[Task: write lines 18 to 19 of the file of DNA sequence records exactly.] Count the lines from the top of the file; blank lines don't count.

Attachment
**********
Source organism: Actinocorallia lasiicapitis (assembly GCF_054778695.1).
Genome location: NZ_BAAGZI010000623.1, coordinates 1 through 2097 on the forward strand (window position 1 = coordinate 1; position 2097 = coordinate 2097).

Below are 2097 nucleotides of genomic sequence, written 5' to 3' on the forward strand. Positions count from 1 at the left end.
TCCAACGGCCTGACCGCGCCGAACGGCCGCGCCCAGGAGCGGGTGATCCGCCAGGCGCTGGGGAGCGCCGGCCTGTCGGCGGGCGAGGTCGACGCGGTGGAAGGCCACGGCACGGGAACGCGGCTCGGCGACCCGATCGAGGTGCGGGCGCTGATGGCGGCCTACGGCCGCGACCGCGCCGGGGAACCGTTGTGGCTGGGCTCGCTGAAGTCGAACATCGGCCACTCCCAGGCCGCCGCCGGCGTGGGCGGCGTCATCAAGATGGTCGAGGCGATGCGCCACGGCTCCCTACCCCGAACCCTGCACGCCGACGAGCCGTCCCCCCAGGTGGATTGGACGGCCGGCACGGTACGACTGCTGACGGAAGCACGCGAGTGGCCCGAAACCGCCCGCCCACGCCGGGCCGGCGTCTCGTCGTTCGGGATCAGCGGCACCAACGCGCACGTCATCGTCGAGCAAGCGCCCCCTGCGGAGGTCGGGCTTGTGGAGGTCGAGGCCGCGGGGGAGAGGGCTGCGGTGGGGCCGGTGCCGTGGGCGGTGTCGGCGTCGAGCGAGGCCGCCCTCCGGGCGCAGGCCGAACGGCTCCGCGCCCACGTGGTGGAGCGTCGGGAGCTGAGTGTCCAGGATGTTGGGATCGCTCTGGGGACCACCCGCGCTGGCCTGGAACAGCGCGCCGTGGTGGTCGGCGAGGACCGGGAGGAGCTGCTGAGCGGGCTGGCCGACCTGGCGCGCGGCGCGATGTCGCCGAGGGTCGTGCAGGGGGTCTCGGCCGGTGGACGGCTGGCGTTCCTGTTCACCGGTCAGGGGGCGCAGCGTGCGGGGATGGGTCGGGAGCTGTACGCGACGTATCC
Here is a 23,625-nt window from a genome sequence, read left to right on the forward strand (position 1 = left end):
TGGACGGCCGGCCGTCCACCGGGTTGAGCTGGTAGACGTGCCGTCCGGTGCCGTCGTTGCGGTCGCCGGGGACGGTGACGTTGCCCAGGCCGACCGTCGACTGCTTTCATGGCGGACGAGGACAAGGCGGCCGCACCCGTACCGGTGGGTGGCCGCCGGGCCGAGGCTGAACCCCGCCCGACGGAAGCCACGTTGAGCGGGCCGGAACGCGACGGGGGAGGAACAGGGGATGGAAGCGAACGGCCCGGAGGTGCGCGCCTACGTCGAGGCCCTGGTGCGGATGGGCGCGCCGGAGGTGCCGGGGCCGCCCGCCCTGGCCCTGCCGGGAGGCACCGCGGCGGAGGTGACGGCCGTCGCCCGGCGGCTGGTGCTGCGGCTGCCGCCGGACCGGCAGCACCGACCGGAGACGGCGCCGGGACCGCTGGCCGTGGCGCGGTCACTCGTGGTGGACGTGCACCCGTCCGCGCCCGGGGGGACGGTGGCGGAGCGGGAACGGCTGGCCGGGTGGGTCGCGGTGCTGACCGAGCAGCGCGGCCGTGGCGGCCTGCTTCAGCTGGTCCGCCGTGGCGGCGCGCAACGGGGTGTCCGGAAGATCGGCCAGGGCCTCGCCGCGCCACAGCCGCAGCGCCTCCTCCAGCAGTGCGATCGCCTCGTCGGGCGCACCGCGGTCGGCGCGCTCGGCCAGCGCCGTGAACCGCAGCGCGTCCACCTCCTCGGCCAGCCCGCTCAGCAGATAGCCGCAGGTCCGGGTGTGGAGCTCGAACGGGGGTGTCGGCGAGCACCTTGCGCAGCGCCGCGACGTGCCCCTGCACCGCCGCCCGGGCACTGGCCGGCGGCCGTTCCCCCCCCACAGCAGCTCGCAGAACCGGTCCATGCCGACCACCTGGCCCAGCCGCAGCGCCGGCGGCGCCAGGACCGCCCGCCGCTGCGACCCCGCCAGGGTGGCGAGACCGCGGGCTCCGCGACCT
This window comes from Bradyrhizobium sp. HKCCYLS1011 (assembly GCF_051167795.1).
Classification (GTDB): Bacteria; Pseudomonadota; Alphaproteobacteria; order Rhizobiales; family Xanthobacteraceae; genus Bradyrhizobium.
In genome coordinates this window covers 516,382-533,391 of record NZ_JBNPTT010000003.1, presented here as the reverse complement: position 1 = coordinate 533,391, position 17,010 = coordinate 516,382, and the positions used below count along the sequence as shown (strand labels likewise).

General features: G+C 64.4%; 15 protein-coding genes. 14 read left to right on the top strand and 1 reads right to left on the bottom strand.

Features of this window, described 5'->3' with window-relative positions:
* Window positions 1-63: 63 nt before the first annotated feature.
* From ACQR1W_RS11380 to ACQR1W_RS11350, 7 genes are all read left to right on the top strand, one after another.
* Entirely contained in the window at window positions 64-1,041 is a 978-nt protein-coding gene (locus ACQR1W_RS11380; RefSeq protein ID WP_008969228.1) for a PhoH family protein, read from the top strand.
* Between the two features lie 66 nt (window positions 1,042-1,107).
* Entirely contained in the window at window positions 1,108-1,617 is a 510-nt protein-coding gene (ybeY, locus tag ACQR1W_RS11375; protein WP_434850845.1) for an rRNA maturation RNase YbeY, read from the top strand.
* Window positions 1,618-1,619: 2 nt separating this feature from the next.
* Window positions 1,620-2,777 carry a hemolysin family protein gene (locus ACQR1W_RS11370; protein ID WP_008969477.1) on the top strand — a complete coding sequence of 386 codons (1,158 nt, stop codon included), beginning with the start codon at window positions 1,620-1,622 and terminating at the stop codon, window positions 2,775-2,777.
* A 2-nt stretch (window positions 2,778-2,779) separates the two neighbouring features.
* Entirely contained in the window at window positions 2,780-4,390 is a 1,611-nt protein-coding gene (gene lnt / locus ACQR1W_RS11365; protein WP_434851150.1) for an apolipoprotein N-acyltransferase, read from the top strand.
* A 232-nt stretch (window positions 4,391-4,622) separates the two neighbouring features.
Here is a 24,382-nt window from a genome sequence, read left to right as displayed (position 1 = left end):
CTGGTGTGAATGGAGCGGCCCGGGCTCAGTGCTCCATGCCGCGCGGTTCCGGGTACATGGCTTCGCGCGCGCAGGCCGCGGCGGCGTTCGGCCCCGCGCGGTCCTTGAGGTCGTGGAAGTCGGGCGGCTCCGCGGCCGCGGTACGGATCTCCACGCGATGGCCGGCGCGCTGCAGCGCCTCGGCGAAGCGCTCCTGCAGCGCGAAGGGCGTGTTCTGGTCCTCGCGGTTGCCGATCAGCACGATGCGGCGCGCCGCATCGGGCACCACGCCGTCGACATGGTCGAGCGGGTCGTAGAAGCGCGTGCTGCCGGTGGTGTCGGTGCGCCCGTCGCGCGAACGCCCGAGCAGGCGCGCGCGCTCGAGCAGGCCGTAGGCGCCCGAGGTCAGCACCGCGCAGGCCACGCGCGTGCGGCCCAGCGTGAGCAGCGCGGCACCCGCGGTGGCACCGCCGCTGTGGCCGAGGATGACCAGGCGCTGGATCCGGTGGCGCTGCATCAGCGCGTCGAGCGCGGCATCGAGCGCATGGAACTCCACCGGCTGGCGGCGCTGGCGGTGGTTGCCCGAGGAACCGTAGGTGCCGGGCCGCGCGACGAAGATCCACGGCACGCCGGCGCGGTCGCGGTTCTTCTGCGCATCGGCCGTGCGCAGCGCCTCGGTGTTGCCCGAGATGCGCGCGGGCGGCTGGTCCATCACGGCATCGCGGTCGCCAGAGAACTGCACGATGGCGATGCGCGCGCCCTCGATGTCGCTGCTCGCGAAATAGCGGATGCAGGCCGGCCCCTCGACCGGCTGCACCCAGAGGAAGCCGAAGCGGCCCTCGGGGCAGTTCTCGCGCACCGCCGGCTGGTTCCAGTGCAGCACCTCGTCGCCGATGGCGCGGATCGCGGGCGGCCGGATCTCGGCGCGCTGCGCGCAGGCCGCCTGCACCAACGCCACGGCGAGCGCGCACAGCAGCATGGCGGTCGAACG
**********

* Window positions 1,620-2,777 carry a hemolysin family protein gene (locus ACQR1W_RS11370; protein ID WP_008969477.1) on the top strand — a complete coding sequence of 386 codons (1,158 nt, stop codon included), beginning with the start codon at window positions 1,620-1,622 and terminating at the stop codon, window positions 2,775-2,777.
* A 2-nt stretch (window positions 2,778-2,779) separates the two neighbouring features.